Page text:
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H.R. 2474 (116th): Protecting the Right to Organize Act of 2019

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The summary below was written by the Congressional Research Service, which is a nonpartisan division of the Library of Congress, and was published on Feb 6, 2020.

Protecting the Right to Organize Act of 2019

This bill expands various labor protections related to employees' rights to organize and collectively bargain in the workplace. Specifically, it

revises the definition of employee, supervisor, and employer to broaden the scope of individuals covered by the fair labor standards; permits a labor organization to encourage participation of union members in strikes initiated by employees represented by a different labor organization (i.e., secondary strikes); terminates the right of employers to bring claims against unions that conduct such secondary strikes; permits the National Labor Relations Board (NLRB) to conduct economic analysis; allows collective-bargaining agreements to require all employees represented by the bargaining unit to contribute fees to the labor organization for the cost of such representation, notwithstanding a state law to the contrary; expands unfair labor practices to include prohibitions against replacement of, or discrimination against, workers who participate in strikes; makes it an unfair labor practice to require or coerce employees to attend employer meetings designed to discourage union membership; prohibits employers from entering into agreements with employees under which employees waive the right to pursue or a join collective or class-action litigation; and requires the NLRB to promulgate rules requiring employers to post notices of employees' labor rights and protections and establishes penalties for failing to comply with such requirement. The bill also addresses the procedures for union representation elections. Among other changes, the bill

prohibits employers from participating in any NLRB representation proceedings, requires employers to provide a list of voters to the labor organization seeking to represent the bargaining unit in an NLRB-directed election, compels employers to bargain with a labor organization that has received a majority of valid votes for representation in an NLRB-directed election, and provides statutory authority for the requirement that the NLRB must set preelection hearings to begin not later than 8 days after notifying the labor organization of such a petition and set postelection hearings to begin not later than 14 days after an objection to a decision has been filed. The bill modifies the protections against unfair labor practices that result in serious economic harm such as the discharge of an employee. Specifically, the bill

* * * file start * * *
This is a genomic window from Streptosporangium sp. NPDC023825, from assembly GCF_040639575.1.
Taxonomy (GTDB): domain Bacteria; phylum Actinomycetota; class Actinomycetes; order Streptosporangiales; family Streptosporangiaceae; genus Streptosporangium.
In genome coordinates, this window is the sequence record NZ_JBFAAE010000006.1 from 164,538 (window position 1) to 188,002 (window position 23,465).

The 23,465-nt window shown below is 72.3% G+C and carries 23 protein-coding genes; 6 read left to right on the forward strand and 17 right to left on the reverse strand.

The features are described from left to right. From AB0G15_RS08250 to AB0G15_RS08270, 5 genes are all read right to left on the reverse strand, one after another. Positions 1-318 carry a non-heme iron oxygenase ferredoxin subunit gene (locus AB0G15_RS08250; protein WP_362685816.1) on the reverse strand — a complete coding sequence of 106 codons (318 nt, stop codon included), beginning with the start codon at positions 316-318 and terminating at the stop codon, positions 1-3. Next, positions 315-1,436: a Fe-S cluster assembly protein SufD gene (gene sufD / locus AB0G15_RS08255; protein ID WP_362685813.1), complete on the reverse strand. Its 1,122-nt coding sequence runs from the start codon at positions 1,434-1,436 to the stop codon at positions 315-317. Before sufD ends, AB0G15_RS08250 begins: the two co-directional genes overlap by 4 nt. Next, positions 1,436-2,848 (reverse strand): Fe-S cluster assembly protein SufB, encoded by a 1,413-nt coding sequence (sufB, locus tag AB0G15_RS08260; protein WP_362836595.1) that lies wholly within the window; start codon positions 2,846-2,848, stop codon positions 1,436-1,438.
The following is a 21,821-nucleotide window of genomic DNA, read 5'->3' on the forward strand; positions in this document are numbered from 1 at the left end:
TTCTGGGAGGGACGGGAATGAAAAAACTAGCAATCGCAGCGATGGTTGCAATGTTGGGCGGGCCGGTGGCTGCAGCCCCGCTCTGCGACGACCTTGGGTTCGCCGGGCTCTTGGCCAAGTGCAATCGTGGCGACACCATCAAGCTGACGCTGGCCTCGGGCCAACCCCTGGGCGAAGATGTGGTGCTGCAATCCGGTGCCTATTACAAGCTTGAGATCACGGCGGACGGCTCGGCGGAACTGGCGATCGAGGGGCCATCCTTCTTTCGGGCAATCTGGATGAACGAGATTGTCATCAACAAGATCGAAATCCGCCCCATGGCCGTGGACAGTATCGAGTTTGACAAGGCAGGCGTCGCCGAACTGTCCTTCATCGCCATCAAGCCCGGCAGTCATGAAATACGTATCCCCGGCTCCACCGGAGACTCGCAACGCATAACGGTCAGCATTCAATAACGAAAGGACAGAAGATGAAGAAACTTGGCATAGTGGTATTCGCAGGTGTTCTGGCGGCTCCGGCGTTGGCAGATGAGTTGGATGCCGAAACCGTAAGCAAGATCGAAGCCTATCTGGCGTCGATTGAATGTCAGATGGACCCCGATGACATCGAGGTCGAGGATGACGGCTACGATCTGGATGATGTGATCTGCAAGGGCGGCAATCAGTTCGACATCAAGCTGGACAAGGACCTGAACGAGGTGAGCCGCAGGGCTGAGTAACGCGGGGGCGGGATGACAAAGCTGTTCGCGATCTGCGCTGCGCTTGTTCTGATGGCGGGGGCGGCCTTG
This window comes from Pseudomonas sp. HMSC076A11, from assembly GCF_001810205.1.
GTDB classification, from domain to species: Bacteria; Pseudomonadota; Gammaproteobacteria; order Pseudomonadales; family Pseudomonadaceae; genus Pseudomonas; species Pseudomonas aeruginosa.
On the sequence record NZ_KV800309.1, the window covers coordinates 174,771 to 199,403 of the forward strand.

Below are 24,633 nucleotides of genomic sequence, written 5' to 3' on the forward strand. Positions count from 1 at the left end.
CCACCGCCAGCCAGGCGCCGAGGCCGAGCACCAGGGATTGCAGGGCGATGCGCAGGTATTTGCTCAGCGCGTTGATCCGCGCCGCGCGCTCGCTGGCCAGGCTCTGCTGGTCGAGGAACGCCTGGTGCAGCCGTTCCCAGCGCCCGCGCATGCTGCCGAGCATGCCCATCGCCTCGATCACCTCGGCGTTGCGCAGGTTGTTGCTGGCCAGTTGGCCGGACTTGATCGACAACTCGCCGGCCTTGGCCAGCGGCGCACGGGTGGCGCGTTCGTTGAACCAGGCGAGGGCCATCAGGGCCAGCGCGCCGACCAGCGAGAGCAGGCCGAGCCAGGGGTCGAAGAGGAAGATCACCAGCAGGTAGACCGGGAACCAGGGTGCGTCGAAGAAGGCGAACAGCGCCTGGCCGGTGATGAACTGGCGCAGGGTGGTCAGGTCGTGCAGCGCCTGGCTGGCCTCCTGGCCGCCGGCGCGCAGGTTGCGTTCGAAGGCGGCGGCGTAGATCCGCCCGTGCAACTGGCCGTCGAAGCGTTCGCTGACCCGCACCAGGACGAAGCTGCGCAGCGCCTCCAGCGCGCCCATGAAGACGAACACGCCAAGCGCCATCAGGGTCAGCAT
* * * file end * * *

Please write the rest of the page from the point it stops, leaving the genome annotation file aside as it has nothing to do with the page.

removes current limits on a court's ability to provide temporary injunctive relief upon a petition by the NLRB; expands the available remedies for employees subject to such harms to include two times the amount of actual damages (e.g., back pay), consequential damages; and punitive damages; and establishes a civil penalty in addition to any damage awards. The bill further prohibits employers from taking adverse actions against an employee, including employees with management responsibilities, in response to that employee participating in protected activities related to the enforcement of the prohibitions against unfair labor practices (i.e., whistleblower protections). Such protected activities include

providing information about a potential violation to an enforcement agency, participating in an enforcement proceeding, initiating a proceeding concerning an alleged violation or assisting in such a proceeding, or refusing to participate in an activity the employee reasonably believes is a violation of labor laws. The bill also specifies procedures for adjudicating complaints, including, filing requirements, criteria for making determinations of violations, types of available relief, evidentiary guidelines, and judicial review of NLRB determinations.

The bill generally establishes penalties and permits injunctive relief against entities that fail to comply with NLRB orders and creates a private right of action for employees to bring claims against employers interfering with employees' rights to organize or join a labor organization.

Additionally, the bill modifies the reporting requirements for employers engaged in arrangements with third-parties to persuade employees not to organize. Specifically, the bill narrows the scope of the exemption for arrangements that are considered legal advice or representation.

The Government Accountability Office must analyze and report on comparative collective-bargaining practices in countries outside the United States.